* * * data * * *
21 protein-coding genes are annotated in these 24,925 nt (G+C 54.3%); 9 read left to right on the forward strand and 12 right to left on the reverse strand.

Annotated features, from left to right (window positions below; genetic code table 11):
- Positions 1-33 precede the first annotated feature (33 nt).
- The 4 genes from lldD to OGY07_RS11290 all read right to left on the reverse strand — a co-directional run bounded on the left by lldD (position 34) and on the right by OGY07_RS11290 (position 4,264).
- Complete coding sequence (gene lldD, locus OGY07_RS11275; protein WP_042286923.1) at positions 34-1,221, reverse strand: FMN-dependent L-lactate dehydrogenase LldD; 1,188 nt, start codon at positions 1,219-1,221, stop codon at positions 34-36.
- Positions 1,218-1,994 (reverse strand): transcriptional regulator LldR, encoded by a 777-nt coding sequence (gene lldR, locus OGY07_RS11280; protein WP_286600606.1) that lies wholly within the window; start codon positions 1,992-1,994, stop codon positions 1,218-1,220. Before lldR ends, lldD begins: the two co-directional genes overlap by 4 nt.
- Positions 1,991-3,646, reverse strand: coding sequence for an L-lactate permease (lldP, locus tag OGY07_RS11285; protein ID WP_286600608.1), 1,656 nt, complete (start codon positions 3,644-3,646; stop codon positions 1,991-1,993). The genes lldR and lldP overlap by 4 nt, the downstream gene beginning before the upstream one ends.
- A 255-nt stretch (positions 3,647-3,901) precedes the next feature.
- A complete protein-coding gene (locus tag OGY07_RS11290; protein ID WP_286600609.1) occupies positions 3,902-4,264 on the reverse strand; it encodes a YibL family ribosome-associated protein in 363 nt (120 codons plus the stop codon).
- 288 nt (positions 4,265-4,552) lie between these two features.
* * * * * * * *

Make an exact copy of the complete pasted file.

21 protein-coding genes are annotated in these 24,925 nt (G+C 54.3%); 9 read left to right on the forward strand and 12 right to left on the reverse strand.

Annotated features, from left to right (window positions below; genetic code table 11):
- Positions 1-33 precede the first annotated feature (33 nt).
- The 4 genes from lldD to OGY07_RS11290 all read right to left on the reverse strand — a co-directional run bounded on the left by lldD (position 34) and on the right by OGY07_RS11290 (position 4,264).
- Complete coding sequence (gene lldD, locus OGY07_RS11275; protein WP_042286923.1) at positions 34-1,221, reverse strand: FMN-dependent L-lactate dehydrogenase LldD; 1,188 nt, start codon at positions 1,219-1,221, stop codon at positions 34-36.
- Positions 1,218-1,994 (reverse strand): transcriptional regulator LldR, encoded by a 777-nt coding sequence (gene lldR, locus OGY07_RS11280; protein WP_286600606.1) that lies wholly within the window; start codon positions 1,992-1,994, stop codon positions 1,218-1,220. Before lldR ends, lldD begins: the two co-directional genes overlap by 4 nt.
- Positions 1,991-3,646, reverse strand: coding sequence for an L-lactate permease (lldP, locus tag OGY07_RS11285; protein ID WP_286600608.1), 1,656 nt, complete (start codon positions 3,644-3,646; stop codon positions 1,991-1,993). The genes lldR and lldP overlap by 4 nt, the downstream gene beginning before the upstream one ends.
- A 255-nt stretch (positions 3,647-3,901) precedes the next feature.
- A complete protein-coding gene (locus tag OGY07_RS11290; protein ID WP_286600609.1) occupies positions 3,902-4,264 on the reverse strand; it encodes a YibL family ribosome-associated protein in 363 nt (120 codons plus the stop codon).
- 288 nt (positions 4,265-4,552) lie between these two features.